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Venerable Viromes In Cryptic, Isolated and Enduring Ecosystems - Jim Mitchell
Venerable Viromes In Cryptic, Isolated and Enduring Ecosystems - Jim Mitchell
Venerable Viromes In Cryptic, Isolated and Enduring Ecosystems - Jim Mitchell
Venerable Viromes In Cryptic, Isolated and Enduring Ecosystems - Jim Mitchell
Venerable Viromes In Cryptic, Isolated and Enduring Ecosystems - Jim Mitchell
Venerable Viromes In Cryptic, Isolated and Enduring Ecosystems - Jim Mitchell
Venerable Viromes In Cryptic, Isolated and Enduring Ecosystems - Jim Mitchell
Venerable Viromes In Cryptic, Isolated and Enduring Ecosystems - Jim Mitchell
Venerable Viromes In Cryptic, Isolated and Enduring Ecosystems - Jim Mitchell
Venerable Viromes In Cryptic, Isolated and Enduring Ecosystems - Jim Mitchell
Venerable Viromes In Cryptic, Isolated and Enduring Ecosystems - Jim Mitchell
Venerable Viromes In Cryptic, Isolated and Enduring Ecosystems - Jim Mitchell
Venerable Viromes In Cryptic, Isolated and Enduring Ecosystems - Jim Mitchell
Venerable Viromes In Cryptic, Isolated and Enduring Ecosystems - Jim Mitchell
Venerable Viromes In Cryptic, Isolated and Enduring Ecosystems - Jim Mitchell
Venerable Viromes In Cryptic, Isolated and Enduring Ecosystems - Jim Mitchell
Venerable Viromes In Cryptic, Isolated and Enduring Ecosystems - Jim Mitchell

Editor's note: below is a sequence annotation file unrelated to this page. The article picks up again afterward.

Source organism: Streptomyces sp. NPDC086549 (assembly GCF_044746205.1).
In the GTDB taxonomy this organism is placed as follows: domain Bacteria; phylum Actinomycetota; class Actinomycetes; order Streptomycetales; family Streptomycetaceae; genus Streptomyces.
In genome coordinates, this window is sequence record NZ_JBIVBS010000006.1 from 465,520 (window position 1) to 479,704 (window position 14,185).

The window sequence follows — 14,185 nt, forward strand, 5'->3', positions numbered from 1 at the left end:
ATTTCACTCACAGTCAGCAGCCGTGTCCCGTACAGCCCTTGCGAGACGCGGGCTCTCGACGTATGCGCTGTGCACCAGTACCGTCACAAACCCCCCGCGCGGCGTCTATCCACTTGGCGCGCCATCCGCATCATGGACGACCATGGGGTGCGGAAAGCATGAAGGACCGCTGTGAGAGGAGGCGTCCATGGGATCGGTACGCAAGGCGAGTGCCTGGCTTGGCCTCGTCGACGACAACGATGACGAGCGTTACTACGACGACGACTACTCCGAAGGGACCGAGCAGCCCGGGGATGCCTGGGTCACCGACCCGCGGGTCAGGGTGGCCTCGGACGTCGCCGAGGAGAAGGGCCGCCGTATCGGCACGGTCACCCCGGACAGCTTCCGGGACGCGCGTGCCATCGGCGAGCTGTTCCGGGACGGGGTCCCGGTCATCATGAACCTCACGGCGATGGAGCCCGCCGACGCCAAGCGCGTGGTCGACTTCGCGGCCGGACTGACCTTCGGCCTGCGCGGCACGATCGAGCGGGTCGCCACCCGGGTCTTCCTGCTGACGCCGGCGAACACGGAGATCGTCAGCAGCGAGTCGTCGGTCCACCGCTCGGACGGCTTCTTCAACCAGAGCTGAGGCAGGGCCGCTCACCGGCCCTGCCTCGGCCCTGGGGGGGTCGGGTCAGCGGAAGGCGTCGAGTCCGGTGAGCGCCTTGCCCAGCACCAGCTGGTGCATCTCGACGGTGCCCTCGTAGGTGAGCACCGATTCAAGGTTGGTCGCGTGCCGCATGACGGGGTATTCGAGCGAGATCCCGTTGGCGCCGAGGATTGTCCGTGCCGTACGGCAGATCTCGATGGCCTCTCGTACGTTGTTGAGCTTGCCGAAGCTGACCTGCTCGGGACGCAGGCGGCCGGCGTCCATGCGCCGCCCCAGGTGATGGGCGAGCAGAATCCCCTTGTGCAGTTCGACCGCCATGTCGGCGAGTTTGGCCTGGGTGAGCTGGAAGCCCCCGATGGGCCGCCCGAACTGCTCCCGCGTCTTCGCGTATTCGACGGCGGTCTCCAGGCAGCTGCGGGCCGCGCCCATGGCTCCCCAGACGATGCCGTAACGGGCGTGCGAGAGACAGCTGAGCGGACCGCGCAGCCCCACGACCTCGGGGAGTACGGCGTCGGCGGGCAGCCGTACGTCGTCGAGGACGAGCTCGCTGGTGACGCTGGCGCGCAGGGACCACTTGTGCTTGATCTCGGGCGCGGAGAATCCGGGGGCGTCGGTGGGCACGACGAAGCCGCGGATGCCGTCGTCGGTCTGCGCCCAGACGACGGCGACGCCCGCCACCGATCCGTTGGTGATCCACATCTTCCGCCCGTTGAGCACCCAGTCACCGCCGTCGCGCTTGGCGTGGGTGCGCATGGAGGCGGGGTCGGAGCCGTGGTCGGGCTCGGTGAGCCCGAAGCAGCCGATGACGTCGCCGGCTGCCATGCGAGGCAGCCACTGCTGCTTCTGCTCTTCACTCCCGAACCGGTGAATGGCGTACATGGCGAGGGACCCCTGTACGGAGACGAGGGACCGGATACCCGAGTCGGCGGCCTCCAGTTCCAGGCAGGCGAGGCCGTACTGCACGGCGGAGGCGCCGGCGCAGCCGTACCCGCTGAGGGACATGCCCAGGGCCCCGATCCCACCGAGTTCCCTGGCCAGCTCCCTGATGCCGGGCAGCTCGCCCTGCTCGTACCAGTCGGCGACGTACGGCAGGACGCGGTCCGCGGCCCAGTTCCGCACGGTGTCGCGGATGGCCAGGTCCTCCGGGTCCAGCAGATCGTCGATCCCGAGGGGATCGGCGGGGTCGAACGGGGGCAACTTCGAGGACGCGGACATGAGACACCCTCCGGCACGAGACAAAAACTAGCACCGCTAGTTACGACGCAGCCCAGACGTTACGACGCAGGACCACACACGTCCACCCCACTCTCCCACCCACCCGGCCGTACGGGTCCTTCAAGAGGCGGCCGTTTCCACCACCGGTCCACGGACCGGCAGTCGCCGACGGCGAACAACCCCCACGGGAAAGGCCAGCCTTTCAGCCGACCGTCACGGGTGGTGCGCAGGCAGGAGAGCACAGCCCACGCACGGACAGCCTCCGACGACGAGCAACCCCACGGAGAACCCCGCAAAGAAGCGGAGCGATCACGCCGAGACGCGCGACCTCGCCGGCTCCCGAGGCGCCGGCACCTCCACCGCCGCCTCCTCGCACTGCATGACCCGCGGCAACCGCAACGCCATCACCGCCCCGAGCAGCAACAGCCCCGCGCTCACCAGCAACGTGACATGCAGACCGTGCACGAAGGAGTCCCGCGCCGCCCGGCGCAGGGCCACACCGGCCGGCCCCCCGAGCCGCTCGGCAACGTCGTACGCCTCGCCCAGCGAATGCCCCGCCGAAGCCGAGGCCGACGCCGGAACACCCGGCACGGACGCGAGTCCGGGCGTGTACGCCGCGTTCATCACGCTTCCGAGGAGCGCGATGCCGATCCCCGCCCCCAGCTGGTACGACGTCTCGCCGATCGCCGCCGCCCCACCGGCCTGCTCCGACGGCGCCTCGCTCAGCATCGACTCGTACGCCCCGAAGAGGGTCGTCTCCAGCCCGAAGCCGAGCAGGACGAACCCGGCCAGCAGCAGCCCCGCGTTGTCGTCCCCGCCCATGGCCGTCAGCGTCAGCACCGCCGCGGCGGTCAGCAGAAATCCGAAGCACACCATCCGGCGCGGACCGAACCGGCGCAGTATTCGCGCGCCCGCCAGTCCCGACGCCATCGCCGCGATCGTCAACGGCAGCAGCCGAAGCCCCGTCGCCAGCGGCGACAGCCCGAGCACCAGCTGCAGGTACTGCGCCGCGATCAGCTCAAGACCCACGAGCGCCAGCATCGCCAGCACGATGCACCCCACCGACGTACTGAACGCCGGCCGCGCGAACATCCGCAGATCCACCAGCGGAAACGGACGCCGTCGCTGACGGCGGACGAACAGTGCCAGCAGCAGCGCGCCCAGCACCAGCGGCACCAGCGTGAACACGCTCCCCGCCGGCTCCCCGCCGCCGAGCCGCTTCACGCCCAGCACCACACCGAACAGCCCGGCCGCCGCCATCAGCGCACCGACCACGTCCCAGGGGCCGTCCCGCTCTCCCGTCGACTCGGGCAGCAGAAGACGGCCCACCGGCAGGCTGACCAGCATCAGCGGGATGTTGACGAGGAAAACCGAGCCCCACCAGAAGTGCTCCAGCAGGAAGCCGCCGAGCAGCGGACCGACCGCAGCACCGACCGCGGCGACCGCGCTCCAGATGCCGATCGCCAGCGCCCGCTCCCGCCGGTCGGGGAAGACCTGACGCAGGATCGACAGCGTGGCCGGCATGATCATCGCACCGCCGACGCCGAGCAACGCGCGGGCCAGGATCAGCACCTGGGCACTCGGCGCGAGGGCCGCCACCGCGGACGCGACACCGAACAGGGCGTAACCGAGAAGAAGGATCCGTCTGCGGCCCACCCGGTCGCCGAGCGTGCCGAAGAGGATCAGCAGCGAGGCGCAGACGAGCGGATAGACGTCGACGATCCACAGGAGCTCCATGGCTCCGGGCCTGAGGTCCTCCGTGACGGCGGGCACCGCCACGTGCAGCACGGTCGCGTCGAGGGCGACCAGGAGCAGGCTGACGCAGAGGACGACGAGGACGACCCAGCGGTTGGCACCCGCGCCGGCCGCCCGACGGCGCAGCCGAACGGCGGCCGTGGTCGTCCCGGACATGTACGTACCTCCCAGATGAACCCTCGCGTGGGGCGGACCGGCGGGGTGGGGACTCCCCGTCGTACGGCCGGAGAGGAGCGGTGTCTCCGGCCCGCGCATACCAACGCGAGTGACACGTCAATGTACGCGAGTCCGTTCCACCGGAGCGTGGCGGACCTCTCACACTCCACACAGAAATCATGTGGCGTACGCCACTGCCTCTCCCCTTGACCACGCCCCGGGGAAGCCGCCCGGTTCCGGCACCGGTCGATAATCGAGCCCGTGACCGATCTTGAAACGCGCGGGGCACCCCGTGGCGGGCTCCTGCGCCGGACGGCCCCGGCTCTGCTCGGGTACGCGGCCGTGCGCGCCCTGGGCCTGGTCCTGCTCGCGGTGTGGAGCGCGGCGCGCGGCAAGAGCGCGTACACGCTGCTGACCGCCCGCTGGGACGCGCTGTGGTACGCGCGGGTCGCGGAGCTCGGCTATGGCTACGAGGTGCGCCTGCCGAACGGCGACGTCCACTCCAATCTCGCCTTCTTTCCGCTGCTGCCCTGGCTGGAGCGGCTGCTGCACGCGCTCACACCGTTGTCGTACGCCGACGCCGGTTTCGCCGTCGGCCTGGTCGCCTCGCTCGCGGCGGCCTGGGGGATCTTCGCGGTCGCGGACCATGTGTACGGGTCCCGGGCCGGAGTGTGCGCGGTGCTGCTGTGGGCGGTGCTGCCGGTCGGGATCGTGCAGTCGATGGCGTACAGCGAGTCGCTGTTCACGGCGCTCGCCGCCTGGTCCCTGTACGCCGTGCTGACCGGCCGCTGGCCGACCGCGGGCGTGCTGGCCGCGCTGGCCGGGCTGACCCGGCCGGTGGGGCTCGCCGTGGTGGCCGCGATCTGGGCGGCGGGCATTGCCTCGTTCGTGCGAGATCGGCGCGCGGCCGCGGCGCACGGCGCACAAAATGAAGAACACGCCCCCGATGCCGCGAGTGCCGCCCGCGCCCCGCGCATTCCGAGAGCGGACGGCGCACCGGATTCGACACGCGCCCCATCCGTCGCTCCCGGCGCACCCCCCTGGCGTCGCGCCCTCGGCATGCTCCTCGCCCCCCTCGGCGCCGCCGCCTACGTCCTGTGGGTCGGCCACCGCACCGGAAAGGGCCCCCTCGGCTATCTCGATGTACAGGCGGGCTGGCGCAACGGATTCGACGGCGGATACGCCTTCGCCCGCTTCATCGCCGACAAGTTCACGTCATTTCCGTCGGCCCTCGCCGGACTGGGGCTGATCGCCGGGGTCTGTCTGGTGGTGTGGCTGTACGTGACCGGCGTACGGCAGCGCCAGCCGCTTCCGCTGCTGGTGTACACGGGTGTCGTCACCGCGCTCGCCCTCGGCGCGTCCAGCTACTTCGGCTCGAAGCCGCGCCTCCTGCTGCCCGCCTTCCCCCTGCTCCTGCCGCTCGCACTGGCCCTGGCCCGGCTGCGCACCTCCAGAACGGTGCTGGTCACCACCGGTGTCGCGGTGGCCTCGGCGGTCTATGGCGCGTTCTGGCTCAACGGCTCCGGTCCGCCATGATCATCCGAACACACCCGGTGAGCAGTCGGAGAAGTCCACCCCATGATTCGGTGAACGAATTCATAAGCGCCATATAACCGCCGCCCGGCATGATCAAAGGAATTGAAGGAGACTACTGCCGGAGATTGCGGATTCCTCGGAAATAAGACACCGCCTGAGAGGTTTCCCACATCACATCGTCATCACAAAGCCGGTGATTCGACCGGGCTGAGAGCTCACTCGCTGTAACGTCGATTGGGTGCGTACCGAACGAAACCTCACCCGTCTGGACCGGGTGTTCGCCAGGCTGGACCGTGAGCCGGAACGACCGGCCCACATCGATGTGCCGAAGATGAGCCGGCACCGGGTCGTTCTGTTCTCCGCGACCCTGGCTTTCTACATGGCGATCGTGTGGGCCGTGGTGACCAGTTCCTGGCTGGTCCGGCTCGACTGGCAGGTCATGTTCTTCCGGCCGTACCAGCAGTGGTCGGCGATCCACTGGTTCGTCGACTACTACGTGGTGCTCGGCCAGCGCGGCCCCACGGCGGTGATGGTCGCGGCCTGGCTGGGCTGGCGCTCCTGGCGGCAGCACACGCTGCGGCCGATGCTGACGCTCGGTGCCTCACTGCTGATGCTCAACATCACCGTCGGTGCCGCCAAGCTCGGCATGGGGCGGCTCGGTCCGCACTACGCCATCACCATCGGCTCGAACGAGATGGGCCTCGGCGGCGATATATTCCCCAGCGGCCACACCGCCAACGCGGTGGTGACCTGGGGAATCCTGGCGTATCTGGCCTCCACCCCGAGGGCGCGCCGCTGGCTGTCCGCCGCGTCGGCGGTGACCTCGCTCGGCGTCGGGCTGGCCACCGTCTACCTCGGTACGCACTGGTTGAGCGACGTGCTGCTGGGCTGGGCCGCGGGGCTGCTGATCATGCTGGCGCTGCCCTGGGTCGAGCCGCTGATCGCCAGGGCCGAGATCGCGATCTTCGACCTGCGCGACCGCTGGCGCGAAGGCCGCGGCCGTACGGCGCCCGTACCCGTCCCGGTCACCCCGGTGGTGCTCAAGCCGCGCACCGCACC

Venerable Viromes In Cryptic, Isolated and Enduring Ecosystems - Jim Mitchell
Venerable Viromes In Cryptic, Isolated and Enduring Ecosystems - Jim Mitchell
Venerable Viromes In Cryptic, Isolated and Enduring Ecosystems - Jim Mitchell
Venerable Viromes In Cryptic, Isolated and Enduring Ecosystems - Jim Mitchell
Venerable Viromes In Cryptic, Isolated and Enduring Ecosystems - Jim Mitchell
Venerable Viromes In Cryptic, Isolated and Enduring Ecosystems - Jim Mitchell
Venerable Viromes In Cryptic, Isolated and Enduring Ecosystems - Jim Mitchell
Venerable Viromes In Cryptic, Isolated and Enduring Ecosystems - Jim Mitchell
Venerable Viromes In Cryptic, Isolated and Enduring Ecosystems - Jim Mitchell
Venerable Viromes In Cryptic, Isolated and Enduring Ecosystems - Jim Mitchell
Venerable Viromes In Cryptic, Isolated and Enduring Ecosystems - Jim Mitchell
Venerable Viromes In Cryptic, Isolated and Enduring Ecosystems - Jim Mitchell
Venerable Viromes In Cryptic, Isolated and Enduring Ecosystems - Jim Mitchell
Venerable Viromes In Cryptic, Isolated and Enduring Ecosystems - Jim Mitchell
Venerable Viromes In Cryptic, Isolated and Enduring Ecosystems - Jim Mitchell
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Venerable Viromes In Cryptic, Isolated and Enduring Ecosystems - Jim Mitchell

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Pore water microbial communities change as they move below the surface. The continuing isolation and evolution of a groundwater community may continue for hundreds of thousands of years. There is …